A less obvious attraction of texting is that it uses a telephone to avoid what many people dread about face-to-face exchanges, and even about telephones—having to have a real, unscripted conversation. People don’t like to have to perform the amount of self-presentation that is required in a personal encounter. They don’t want to deal with the facial expressions, the body language, the obligation to be witty or interesting. They just want to say “flt is lte.” Texting is so formulaic that it is nearly anonymous. There is no penalty for using catchphrases, because that is the accepted glossary of texting. C. K. Ogden’s “Basic English” had a vocabulary of eight hundred and fifty words. Most texters probably make do with far fewer than that. And there is no penalty for abruptness in a text message. Shortest said, best said. The faster the other person can reply, the less you need to say. Once, a phone call was quicker than a letter, and face-to-face was quicker than a phone call. Now e-mail is quicker than face-to-face, and texting, because the respondent is almost always armed with his or her device and ready to reply, is quicker than e-mail.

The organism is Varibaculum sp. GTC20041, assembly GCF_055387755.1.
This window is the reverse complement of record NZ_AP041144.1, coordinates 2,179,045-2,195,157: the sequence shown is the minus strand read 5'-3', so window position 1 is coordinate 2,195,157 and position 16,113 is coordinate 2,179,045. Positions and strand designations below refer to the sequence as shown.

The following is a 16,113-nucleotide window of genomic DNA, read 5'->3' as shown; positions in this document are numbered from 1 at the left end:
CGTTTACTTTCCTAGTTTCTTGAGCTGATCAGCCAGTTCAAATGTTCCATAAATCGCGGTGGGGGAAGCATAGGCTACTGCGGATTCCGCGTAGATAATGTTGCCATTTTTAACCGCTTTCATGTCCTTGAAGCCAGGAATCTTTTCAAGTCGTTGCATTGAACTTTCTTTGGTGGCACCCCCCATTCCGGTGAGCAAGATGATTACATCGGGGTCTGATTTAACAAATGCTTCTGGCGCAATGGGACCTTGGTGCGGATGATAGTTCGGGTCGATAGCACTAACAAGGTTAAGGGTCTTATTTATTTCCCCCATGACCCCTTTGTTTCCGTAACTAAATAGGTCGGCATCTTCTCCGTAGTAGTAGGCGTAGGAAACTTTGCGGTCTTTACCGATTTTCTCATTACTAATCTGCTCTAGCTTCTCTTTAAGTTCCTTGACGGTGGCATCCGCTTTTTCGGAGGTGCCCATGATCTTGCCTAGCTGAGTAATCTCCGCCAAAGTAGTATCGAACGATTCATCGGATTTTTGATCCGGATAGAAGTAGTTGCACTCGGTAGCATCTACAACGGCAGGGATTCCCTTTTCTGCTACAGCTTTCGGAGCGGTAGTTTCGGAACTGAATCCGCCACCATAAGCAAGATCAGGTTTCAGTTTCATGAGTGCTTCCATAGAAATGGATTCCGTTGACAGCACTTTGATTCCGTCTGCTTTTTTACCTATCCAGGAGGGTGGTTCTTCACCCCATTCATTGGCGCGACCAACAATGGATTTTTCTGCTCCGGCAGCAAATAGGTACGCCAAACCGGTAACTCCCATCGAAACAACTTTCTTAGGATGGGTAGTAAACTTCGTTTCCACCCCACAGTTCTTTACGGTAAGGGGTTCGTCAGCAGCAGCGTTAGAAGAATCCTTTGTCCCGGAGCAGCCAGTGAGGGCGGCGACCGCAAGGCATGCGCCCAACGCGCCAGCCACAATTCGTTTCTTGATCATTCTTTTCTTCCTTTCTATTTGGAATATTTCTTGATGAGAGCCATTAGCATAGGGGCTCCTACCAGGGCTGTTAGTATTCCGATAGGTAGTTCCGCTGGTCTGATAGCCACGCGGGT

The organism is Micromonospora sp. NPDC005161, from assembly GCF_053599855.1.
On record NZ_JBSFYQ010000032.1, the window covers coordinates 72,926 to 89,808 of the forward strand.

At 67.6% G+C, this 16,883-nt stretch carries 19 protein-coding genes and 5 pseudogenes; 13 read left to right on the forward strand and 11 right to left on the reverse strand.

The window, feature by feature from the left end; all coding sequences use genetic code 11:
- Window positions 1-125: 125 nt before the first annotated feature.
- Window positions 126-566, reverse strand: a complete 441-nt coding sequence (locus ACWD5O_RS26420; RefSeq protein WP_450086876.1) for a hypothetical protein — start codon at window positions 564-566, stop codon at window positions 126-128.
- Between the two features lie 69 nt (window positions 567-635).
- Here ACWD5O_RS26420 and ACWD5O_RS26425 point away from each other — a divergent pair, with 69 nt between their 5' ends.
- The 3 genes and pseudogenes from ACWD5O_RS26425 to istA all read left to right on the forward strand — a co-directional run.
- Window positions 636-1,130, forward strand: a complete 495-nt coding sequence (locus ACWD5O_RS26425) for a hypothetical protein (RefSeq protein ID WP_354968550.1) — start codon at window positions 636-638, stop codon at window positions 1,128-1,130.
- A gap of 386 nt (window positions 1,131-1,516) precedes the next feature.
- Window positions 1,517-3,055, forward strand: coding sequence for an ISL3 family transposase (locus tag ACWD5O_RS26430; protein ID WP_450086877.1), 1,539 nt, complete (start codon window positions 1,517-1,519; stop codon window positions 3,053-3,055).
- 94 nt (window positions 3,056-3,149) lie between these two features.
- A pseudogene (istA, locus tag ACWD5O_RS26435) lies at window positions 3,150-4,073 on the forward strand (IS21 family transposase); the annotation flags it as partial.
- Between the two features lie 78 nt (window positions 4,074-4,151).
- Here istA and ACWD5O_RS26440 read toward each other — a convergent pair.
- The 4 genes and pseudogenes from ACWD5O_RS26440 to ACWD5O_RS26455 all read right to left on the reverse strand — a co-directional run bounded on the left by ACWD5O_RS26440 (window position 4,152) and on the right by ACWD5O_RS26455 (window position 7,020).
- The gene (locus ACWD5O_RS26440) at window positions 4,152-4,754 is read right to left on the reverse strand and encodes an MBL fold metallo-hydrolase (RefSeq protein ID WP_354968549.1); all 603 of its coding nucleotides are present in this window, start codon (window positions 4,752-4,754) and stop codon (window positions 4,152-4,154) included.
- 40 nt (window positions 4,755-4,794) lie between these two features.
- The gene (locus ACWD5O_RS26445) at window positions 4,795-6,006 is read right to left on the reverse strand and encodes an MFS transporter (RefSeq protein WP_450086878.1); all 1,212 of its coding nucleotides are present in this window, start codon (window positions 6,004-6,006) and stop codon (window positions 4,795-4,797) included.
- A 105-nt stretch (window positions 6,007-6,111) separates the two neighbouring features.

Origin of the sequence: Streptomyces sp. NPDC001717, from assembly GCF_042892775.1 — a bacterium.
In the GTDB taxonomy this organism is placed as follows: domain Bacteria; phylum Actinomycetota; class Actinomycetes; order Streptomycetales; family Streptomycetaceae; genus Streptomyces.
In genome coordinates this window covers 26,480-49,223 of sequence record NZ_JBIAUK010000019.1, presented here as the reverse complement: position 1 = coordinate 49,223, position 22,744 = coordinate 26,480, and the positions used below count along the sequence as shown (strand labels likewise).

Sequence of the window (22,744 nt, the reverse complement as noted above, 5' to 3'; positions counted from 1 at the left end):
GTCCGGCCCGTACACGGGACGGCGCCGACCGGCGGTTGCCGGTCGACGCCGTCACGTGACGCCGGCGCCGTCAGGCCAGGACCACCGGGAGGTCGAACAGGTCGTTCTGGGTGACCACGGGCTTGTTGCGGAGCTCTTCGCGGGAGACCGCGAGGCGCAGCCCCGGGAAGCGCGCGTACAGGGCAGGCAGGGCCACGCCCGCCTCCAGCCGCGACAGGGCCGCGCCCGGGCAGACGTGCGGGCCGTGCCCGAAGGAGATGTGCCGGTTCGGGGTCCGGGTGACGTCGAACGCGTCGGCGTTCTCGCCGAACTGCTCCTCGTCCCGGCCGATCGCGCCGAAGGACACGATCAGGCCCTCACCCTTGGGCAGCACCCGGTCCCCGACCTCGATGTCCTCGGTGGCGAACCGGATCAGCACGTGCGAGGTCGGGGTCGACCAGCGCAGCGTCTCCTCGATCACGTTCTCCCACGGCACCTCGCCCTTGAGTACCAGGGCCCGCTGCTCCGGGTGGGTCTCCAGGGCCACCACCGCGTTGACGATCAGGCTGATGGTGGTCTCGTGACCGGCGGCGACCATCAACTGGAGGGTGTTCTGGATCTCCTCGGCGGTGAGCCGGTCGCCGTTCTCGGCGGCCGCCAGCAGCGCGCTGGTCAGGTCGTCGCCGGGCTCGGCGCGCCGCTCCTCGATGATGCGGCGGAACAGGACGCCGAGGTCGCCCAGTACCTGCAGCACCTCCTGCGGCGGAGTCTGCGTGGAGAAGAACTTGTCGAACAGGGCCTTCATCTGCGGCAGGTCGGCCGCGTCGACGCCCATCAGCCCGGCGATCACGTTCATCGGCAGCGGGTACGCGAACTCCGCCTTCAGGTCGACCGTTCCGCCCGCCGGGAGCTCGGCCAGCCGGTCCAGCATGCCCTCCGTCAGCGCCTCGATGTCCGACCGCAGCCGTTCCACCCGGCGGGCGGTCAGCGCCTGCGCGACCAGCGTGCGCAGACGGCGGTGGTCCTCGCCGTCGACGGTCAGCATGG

“For the moment, texting seems here to stay,” Crystal concludes. Aun, as the Finns say. It’s true that all technology is, ultimately, interim technology, but texting, in the form that Crystal studies, is a technology that is nearing its obsolescence. Once the numeric keypad is replaced by the QWERTY keyboard on most mobile messaging devices, and once the capacity of those devices increases, we are likely to see far fewer initialisms and pictograms. Discourse will migrate back up toward the level of e-mail. But it will still be important to reach out and touch someone. Nok, though. Danke.
(You’ll have to read the article to get the quote.)